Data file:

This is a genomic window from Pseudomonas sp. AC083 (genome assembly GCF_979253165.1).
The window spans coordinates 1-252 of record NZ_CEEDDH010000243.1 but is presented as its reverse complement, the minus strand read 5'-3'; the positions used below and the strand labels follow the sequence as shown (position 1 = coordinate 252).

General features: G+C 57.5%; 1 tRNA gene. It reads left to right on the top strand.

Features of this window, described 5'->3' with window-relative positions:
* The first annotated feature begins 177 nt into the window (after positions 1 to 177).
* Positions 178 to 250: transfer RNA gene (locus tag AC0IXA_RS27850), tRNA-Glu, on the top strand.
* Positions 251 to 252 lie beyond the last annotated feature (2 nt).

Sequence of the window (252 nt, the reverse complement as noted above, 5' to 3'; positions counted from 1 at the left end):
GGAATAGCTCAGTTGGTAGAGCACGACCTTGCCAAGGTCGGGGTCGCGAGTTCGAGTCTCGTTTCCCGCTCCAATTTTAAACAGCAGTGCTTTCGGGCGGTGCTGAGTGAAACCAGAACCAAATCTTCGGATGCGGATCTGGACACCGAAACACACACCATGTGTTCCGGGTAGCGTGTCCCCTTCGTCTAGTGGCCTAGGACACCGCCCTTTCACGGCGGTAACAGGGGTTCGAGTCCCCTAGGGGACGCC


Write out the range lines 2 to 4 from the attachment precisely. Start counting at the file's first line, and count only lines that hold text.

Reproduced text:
The window spans coordinates 1-252 of record NZ_CEEDDH010000243.1 but is presented as its reverse complement, the minus strand read 5'-3'; the positions used below and the strand labels follow the sequence as shown (position 1 = coordinate 252).

General features: G+C 57.5%; 1 tRNA gene. It reads left to right on the top strand.

Features of this window, described 5'->3' with window-relative positions: